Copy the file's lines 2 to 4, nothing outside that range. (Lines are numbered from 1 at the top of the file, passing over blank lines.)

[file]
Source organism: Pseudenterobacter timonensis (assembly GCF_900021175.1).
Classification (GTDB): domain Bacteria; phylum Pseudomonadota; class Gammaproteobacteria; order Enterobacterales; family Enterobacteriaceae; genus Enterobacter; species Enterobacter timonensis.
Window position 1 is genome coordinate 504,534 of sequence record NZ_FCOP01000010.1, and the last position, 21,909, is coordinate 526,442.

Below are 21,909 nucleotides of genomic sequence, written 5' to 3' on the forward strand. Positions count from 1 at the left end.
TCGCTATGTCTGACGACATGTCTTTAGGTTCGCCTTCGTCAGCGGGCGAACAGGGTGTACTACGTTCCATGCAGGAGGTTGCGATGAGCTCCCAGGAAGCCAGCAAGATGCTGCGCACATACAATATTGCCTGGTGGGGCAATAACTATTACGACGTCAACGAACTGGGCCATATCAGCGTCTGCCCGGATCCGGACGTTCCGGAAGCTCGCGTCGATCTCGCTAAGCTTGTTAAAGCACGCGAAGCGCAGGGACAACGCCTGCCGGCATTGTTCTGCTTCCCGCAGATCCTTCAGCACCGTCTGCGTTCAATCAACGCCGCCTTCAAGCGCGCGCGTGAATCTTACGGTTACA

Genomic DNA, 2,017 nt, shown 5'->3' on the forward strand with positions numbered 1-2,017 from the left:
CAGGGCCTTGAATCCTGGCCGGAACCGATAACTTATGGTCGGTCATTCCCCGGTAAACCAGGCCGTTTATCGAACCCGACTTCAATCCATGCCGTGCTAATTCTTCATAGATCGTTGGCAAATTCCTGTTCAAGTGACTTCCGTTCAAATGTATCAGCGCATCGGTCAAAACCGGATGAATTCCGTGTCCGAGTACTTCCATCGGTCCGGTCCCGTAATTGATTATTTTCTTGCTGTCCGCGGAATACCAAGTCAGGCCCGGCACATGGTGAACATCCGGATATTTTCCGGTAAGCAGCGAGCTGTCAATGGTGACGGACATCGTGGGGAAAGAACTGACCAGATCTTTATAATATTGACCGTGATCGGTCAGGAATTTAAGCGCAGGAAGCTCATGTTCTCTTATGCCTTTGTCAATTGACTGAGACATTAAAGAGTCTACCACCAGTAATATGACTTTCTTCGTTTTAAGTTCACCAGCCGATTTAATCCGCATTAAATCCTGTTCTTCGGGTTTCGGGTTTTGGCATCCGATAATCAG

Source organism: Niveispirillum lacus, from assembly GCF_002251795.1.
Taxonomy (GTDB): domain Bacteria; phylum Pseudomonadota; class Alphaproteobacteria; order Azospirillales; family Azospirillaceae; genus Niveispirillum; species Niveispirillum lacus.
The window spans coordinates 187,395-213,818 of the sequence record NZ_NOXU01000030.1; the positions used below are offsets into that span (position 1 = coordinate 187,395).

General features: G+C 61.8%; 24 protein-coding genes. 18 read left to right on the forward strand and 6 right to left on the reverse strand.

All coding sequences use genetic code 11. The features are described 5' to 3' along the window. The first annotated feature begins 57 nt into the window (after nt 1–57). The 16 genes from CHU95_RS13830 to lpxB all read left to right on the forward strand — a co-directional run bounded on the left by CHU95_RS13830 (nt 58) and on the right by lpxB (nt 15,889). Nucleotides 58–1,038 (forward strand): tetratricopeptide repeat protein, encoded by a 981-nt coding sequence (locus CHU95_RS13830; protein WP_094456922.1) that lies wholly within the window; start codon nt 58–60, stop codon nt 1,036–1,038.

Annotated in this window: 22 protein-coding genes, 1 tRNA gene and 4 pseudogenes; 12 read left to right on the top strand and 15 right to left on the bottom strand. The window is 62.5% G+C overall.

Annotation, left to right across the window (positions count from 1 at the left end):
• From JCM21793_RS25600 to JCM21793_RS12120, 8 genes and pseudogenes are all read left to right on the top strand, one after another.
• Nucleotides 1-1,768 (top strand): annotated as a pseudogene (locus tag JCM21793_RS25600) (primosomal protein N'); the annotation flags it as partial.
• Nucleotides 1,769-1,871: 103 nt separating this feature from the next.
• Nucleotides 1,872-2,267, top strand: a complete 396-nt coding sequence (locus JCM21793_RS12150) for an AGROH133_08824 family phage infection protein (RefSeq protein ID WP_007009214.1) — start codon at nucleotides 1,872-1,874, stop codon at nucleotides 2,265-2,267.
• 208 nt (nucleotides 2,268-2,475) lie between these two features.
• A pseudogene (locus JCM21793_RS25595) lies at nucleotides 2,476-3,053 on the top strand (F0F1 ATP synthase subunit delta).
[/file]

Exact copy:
Classification (GTDB): domain Bacteria; phylum Pseudomonadota; class Gammaproteobacteria; order Enterobacterales; family Enterobacteriaceae; genus Enterobacter; species Enterobacter timonensis.
Window position 1 is genome coordinate 504,534 of sequence record NZ_FCOP01000010.1, and the last position, 21,909, is coordinate 526,442.

Below are 21,909 nucleotides of genomic sequence, written 5' to 3' on the forward strand. Positions count from 1 at the left end.